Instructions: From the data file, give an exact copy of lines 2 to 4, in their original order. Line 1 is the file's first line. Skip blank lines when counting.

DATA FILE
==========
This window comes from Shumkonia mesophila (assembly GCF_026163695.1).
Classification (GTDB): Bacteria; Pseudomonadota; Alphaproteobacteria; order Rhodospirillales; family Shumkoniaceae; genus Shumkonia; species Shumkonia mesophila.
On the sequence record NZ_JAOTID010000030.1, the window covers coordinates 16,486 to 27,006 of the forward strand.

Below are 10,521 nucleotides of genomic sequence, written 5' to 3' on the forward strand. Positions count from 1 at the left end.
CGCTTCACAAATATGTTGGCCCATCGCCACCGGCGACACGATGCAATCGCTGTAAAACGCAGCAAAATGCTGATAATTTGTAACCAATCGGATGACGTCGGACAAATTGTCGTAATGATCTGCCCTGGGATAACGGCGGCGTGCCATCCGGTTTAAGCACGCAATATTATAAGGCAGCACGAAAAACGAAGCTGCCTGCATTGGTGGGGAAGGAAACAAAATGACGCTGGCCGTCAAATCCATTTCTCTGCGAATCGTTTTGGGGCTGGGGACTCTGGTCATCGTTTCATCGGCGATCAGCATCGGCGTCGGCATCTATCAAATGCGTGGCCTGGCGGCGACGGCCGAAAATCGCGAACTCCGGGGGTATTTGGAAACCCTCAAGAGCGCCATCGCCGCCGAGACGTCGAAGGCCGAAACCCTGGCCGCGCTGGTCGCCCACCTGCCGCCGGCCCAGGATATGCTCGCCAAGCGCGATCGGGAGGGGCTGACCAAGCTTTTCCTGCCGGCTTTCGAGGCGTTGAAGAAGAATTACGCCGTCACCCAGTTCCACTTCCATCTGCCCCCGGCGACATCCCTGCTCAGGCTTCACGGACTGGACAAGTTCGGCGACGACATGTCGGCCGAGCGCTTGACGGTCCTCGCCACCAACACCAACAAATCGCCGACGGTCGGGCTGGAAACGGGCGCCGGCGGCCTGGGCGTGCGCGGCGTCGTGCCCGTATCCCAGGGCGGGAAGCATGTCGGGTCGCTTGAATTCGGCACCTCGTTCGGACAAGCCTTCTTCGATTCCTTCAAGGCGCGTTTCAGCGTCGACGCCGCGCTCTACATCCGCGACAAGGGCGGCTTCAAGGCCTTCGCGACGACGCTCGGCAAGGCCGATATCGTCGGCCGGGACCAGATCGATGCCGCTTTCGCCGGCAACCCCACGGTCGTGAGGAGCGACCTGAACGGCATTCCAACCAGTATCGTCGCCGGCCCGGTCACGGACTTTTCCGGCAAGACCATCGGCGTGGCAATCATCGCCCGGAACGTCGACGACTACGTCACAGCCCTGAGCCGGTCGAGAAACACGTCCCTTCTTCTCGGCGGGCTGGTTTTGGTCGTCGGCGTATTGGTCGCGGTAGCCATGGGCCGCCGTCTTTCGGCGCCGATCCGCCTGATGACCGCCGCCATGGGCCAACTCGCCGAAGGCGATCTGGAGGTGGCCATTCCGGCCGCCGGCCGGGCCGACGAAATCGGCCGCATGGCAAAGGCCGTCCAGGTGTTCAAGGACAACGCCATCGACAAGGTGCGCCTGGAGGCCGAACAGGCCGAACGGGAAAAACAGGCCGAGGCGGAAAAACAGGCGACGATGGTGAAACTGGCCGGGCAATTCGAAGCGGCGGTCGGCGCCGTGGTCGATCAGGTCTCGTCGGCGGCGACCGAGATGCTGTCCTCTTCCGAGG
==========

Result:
Classification (GTDB): Bacteria; Pseudomonadota; Alphaproteobacteria; order Rhodospirillales; family Shumkoniaceae; genus Shumkonia; species Shumkonia mesophila.
On the sequence record NZ_JAOTID010000030.1, the window covers coordinates 16,486 to 27,006 of the forward strand.

Below are 10,521 nucleotides of genomic sequence, written 5' to 3' on the forward strand. Positions count from 1 at the left end.